After having completed my studies in History of Science and History of Technology in Berlin and Florence, I became Predoctoral Fellow at the MPIWG. My work focuses on European Early Modern History of Medicine, especially in Italy. At the turn of the seventeenth century, we find a highly diversified European medical world. Intellectual and philosophical contexts played an important role in the development of medicine and can provide us with an insight into the broad connections that existed between medicine and other branches of natural knowledge. Despite the established traditional way of medical teaching and learning at the universities, many of those involved in medicine were open to new ideas and contemporary new trends. In this context, the physician Sanctorius Sanctorius (1561–1636) developed instruments to measure—and to quantify—physiological change. In my research, I consider Sanctorius’ work in the process of the emergence and establishment of the methods of quantification in science and specifically in the frame of the formation of the iatro-sciences. My PhD supervisor is Prof. Dr. Friedrich Steinle and co-supervisor is Prof. Dr. Matteo Valleriani. From 2016 to 2019 (May) I acted as PhD representative of the MPIWG.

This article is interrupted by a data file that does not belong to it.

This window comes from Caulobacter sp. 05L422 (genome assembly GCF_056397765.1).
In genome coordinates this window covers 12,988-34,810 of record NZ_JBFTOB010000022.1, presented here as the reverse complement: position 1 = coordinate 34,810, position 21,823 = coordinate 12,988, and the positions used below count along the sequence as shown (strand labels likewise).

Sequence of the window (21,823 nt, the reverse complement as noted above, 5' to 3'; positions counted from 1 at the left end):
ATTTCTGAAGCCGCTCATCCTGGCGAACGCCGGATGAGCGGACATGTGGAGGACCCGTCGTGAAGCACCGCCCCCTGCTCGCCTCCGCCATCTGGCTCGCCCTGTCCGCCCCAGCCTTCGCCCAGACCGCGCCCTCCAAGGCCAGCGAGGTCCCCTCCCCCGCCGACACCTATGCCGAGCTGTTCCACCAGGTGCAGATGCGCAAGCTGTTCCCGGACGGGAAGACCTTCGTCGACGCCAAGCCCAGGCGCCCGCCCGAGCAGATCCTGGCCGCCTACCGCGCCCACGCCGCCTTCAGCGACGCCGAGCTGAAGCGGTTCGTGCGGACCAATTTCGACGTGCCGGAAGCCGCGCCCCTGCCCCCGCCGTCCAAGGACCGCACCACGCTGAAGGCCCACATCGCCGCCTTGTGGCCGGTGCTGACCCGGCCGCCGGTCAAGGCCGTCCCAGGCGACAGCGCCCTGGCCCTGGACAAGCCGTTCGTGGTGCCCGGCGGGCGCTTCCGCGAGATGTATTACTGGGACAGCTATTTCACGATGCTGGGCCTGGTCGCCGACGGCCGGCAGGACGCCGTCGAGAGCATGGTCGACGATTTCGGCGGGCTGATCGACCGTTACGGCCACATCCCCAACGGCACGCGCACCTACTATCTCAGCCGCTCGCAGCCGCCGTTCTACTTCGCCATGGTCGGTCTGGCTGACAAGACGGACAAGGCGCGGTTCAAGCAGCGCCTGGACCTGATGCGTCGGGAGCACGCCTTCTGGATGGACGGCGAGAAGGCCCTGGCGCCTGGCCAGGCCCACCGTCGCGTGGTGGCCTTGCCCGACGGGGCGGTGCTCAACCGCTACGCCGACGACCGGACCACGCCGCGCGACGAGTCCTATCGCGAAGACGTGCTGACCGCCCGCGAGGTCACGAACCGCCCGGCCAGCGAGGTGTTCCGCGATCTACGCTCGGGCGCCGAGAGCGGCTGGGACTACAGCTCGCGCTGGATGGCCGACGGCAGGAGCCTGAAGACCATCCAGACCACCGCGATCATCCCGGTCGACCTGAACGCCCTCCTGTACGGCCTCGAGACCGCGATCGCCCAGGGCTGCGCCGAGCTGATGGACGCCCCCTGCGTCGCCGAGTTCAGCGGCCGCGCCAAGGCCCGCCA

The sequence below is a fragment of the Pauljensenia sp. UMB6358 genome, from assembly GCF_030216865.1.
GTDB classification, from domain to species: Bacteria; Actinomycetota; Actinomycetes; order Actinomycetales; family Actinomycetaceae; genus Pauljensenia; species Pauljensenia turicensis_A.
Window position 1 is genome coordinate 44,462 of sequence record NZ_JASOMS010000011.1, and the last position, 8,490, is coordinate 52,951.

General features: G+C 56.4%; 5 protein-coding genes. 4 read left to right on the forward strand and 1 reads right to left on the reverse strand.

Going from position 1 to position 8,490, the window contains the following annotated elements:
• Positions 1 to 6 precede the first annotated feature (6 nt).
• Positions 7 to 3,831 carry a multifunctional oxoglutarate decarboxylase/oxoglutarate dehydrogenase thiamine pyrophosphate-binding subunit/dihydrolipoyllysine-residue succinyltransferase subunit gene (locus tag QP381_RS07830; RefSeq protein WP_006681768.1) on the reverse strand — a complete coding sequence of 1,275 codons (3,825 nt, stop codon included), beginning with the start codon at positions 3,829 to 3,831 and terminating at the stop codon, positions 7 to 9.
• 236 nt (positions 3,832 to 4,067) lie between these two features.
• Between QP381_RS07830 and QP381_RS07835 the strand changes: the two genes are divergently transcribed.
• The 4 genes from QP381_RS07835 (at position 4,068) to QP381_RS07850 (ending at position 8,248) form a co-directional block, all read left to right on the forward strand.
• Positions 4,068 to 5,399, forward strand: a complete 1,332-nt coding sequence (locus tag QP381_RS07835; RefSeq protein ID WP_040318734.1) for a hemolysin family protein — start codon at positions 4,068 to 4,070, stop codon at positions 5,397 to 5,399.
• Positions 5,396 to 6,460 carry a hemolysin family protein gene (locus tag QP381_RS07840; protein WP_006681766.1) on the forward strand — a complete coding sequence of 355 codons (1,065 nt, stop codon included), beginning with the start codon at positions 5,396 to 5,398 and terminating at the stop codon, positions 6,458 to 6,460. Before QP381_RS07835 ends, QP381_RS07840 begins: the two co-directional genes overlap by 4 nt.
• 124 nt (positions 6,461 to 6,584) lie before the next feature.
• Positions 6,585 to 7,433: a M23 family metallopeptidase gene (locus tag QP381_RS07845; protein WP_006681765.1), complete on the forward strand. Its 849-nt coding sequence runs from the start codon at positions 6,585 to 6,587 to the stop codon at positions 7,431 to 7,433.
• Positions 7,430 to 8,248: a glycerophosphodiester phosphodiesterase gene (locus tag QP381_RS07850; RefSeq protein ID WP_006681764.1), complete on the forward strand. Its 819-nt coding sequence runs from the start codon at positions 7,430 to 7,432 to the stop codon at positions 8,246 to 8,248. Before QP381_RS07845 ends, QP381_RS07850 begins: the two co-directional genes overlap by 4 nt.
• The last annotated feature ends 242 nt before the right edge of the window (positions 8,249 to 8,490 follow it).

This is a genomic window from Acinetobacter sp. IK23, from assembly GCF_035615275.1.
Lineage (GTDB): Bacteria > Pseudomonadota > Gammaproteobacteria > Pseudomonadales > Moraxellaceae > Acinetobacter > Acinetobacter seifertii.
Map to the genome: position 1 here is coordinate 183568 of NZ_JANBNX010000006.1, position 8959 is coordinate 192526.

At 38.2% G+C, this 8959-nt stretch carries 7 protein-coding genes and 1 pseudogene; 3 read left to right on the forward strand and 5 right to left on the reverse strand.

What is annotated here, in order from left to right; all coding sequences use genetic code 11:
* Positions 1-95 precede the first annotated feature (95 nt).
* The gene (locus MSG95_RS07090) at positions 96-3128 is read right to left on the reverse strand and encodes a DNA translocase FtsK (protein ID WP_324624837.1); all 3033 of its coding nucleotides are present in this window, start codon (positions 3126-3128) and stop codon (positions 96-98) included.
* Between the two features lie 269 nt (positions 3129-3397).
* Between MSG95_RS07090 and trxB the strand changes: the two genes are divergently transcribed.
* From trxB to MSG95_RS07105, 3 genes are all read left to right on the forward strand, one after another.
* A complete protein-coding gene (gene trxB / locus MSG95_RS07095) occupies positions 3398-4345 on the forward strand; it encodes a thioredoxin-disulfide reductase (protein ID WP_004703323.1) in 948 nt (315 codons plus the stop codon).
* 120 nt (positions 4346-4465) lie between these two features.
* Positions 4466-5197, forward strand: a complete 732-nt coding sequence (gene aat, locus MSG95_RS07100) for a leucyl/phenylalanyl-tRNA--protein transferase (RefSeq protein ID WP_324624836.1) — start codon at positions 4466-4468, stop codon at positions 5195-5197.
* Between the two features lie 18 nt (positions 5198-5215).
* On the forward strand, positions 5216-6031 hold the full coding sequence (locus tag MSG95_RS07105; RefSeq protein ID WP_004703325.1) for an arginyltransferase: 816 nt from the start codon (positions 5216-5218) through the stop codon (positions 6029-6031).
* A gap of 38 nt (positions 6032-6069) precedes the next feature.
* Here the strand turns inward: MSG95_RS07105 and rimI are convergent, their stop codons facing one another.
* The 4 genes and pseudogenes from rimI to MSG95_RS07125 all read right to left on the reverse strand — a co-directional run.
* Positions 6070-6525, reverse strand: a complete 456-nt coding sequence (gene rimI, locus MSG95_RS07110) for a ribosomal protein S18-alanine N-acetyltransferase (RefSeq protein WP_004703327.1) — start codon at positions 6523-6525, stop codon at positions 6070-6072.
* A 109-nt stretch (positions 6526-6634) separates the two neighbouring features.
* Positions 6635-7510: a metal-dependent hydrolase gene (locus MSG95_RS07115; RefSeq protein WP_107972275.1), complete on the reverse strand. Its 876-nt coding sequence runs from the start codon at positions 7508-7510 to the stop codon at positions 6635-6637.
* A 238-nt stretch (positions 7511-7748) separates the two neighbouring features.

Hollerbach, T. (2018). The weighing chair of Sanctorius Sanctorius: a replica. NTM: Zeitschrift für Geschichte der Wissenschaften, Technik und Medizin, 26(2), 121-149. doi:10.1007/s00048-018-0193-z.Read More
Presentations, Talks, & Teaching Activities
Technische Universität Berlin, Straße des 17. Juni 135, Berlin.
International Conference Humours, Mixtures, Corpuscles, Pisa (Italy)
Research Colloquium on Early Modern History (organized by Prof. Daniela Hacke)
Freie Universität Berlin, Friedrich-Meinecke-Institut, Koserstr. 20, 14195 Berlin.